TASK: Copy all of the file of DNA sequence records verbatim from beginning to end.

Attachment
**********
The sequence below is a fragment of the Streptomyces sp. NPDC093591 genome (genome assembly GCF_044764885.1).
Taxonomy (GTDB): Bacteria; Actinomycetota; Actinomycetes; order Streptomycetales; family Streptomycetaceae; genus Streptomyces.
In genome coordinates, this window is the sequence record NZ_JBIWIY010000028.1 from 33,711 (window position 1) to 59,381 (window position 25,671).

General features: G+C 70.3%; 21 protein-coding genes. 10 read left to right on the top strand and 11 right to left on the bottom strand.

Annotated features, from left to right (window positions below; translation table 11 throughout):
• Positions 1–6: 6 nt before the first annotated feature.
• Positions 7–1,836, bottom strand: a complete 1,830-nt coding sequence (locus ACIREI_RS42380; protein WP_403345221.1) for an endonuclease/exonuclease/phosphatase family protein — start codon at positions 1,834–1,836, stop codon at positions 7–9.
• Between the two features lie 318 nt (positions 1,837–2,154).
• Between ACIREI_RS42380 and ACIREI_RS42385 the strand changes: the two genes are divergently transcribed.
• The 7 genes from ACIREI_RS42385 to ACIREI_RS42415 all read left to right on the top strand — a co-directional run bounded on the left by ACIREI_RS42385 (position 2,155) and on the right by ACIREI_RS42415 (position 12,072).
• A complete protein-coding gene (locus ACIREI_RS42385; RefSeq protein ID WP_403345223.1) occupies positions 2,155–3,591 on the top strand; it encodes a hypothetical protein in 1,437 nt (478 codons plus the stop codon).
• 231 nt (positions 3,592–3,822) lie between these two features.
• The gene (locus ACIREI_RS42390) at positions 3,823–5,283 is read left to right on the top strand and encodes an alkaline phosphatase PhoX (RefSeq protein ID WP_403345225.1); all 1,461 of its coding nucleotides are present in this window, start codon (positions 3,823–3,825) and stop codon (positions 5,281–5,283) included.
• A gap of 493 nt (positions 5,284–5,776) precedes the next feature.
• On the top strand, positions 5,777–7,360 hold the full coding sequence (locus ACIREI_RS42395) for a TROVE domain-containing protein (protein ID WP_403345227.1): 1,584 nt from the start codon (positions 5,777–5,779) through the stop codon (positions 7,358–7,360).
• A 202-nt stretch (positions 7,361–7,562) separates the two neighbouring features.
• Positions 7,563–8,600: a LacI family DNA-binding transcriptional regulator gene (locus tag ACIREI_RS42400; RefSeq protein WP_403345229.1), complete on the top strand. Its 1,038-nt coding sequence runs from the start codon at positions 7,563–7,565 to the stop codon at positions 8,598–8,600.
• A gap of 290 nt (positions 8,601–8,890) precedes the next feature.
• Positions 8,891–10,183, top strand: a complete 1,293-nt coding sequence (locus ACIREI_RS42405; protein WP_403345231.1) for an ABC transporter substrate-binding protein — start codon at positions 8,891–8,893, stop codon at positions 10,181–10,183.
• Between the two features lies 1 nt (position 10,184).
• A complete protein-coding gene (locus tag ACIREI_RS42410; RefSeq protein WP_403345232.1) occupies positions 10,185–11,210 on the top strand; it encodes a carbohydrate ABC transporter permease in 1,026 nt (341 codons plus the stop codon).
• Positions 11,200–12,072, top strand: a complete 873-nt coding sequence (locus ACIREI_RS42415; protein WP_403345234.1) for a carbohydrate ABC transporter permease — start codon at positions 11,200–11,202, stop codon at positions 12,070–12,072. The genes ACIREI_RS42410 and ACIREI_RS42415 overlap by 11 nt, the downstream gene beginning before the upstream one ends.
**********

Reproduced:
The sequence below is a fragment of the Streptomyces sp. NPDC093591 genome (genome assembly GCF_044764885.1).
Taxonomy (GTDB): Bacteria; Actinomycetota; Actinomycetes; order Streptomycetales; family Streptomycetaceae; genus Streptomyces.
In genome coordinates, this window is the sequence record NZ_JBIWIY010000028.1 from 33,711 (window position 1) to 59,381 (window position 25,671).

General features: G+C 70.3%; 21 protein-coding genes. 10 read left to right on the top strand and 11 right to left on the bottom strand.

Annotated features, from left to right (window positions below; translation table 11 throughout):
• Positions 1–6: 6 nt before the first annotated feature.
• Positions 7–1,836, bottom strand: a complete 1,830-nt coding sequence (locus ACIREI_RS42380; protein WP_403345221.1) for an endonuclease/exonuclease/phosphatase family protein — start codon at positions 1,834–1,836, stop codon at positions 7–9.
• Between the two features lie 318 nt (positions 1,837–2,154).
• Between ACIREI_RS42380 and ACIREI_RS42385 the strand changes: the two genes are divergently transcribed.
• The 7 genes from ACIREI_RS42385 to ACIREI_RS42415 all read left to right on the top strand — a co-directional run bounded on the left by ACIREI_RS42385 (position 2,155) and on the right by ACIREI_RS42415 (position 12,072).
• A complete protein-coding gene (locus ACIREI_RS42385; RefSeq protein ID WP_403345223.1) occupies positions 2,155–3,591 on the top strand; it encodes a hypothetical protein in 1,437 nt (478 codons plus the stop codon).
• 231 nt (positions 3,592–3,822) lie between these two features.
• The gene (locus ACIREI_RS42390) at positions 3,823–5,283 is read left to right on the top strand and encodes an alkaline phosphatase PhoX (RefSeq protein ID WP_403345225.1); all 1,461 of its coding nucleotides are present in this window, start codon (positions 3,823–3,825) and stop codon (positions 5,281–5,283) included.
• A gap of 493 nt (positions 5,284–5,776) precedes the next feature.
• On the top strand, positions 5,777–7,360 hold the full coding sequence (locus ACIREI_RS42395) for a TROVE domain-containing protein (protein ID WP_403345227.1): 1,584 nt from the start codon (positions 5,777–5,779) through the stop codon (positions 7,358–7,360).
• A 202-nt stretch (positions 7,361–7,562) separates the two neighbouring features.
• Positions 7,563–8,600: a LacI family DNA-binding transcriptional regulator gene (locus tag ACIREI_RS42400; RefSeq protein WP_403345229.1), complete on the top strand. Its 1,038-nt coding sequence runs from the start codon at positions 7,563–7,565 to the stop codon at positions 8,598–8,600.
• A gap of 290 nt (positions 8,601–8,890) precedes the next feature.
• Positions 8,891–10,183, top strand: a complete 1,293-nt coding sequence (locus ACIREI_RS42405; protein WP_403345231.1) for an ABC transporter substrate-binding protein — start codon at positions 8,891–8,893, stop codon at positions 10,181–10,183.
• Between the two features lies 1 nt (position 10,184).
• A complete protein-coding gene (locus tag ACIREI_RS42410; RefSeq protein WP_403345232.1) occupies positions 10,185–11,210 on the top strand; it encodes a carbohydrate ABC transporter permease in 1,026 nt (341 codons plus the stop codon).
• Positions 11,200–12,072, top strand: a complete 873-nt coding sequence (locus ACIREI_RS42415; protein WP_403345234.1) for a carbohydrate ABC transporter permease — start codon at positions 11,200–11,202, stop codon at positions 12,070–12,072. The genes ACIREI_RS42410 and ACIREI_RS42415 overlap by 11 nt, the downstream gene beginning before the upstream one ends.